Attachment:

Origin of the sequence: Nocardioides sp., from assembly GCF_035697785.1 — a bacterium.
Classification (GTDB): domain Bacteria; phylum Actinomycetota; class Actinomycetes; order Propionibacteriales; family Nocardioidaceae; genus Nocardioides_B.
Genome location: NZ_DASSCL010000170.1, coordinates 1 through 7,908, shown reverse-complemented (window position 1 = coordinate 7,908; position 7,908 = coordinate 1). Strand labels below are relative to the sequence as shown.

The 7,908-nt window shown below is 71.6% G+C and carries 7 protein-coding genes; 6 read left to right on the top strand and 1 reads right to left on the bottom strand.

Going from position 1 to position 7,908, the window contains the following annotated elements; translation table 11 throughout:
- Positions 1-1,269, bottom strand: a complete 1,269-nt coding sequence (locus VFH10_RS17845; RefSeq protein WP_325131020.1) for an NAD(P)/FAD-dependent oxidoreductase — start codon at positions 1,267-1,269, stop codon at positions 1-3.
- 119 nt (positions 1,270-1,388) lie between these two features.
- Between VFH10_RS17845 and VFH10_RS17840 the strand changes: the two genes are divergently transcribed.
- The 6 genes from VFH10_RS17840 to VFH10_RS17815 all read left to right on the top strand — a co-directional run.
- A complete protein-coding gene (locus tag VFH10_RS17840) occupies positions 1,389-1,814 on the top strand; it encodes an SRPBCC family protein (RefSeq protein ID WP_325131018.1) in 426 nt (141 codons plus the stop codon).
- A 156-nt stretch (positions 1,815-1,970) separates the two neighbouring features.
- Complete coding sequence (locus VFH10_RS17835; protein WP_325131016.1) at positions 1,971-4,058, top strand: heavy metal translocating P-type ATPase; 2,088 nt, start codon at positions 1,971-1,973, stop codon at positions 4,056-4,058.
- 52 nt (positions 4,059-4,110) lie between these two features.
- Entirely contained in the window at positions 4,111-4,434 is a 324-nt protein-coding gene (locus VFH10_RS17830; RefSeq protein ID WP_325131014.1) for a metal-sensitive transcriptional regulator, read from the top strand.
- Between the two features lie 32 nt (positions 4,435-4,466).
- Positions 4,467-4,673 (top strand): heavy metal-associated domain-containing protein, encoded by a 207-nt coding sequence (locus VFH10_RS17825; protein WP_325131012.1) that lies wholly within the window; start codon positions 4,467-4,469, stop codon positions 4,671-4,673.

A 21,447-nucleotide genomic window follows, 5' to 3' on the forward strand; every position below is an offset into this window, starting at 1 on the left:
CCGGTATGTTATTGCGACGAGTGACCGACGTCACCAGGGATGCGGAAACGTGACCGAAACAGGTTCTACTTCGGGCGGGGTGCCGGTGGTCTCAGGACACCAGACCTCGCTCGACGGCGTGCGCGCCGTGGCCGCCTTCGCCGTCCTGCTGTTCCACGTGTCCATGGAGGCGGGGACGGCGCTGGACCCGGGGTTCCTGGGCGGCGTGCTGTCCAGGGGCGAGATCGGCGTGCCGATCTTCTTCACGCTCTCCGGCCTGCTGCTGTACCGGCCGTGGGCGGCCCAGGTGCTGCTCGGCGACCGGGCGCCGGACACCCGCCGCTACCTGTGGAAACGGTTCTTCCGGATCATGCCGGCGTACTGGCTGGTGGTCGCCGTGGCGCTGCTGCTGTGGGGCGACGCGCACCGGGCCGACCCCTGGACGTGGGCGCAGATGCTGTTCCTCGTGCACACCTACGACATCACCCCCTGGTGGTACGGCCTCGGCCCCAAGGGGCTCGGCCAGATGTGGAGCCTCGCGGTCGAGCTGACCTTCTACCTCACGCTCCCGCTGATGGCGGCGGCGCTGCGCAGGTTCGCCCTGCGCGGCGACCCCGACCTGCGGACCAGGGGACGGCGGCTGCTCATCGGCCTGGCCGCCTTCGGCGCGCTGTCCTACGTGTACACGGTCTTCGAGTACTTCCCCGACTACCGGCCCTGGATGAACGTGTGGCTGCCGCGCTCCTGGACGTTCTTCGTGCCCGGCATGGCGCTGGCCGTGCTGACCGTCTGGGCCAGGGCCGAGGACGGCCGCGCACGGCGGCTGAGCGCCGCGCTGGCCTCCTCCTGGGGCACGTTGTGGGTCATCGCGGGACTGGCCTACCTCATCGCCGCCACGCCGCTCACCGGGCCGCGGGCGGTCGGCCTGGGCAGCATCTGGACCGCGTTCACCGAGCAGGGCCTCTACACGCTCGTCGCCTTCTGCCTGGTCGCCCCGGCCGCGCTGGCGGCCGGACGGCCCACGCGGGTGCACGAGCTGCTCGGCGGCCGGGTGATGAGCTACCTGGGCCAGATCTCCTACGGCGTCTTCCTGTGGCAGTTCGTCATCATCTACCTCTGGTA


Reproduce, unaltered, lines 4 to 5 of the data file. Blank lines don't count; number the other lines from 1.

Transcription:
The 7,908-nt window shown below is 71.6% G+C and carries 7 protein-coding genes; 6 read left to right on the top strand and 1 reads right to left on the bottom strand.

Going from position 1 to position 7,908, the window contains the following annotated elements; translation table 11 throughout: